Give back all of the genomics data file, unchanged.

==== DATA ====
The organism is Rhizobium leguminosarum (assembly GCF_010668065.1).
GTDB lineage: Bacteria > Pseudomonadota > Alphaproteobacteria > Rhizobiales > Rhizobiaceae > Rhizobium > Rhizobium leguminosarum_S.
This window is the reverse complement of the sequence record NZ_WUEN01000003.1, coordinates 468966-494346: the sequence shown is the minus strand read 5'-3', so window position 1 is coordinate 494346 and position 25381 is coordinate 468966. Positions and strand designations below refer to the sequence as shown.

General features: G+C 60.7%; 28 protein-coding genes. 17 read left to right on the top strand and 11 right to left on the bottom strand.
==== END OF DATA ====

The organism is Rhizobium leguminosarum (assembly GCF_010668065.1).
GTDB lineage: Bacteria > Pseudomonadota > Alphaproteobacteria > Rhizobiales > Rhizobiaceae > Rhizobium > Rhizobium leguminosarum_S.
This window is the reverse complement of the sequence record NZ_WUEN01000003.1, coordinates 468966-494346: the sequence shown is the minus strand read 5'-3', so window position 1 is coordinate 494346 and position 25381 is coordinate 468966. Positions and strand designations below refer to the sequence as shown.

General features: G+C 60.7%; 28 protein-coding genes. 17 read left to right on the top strand and 11 right to left on the bottom strand.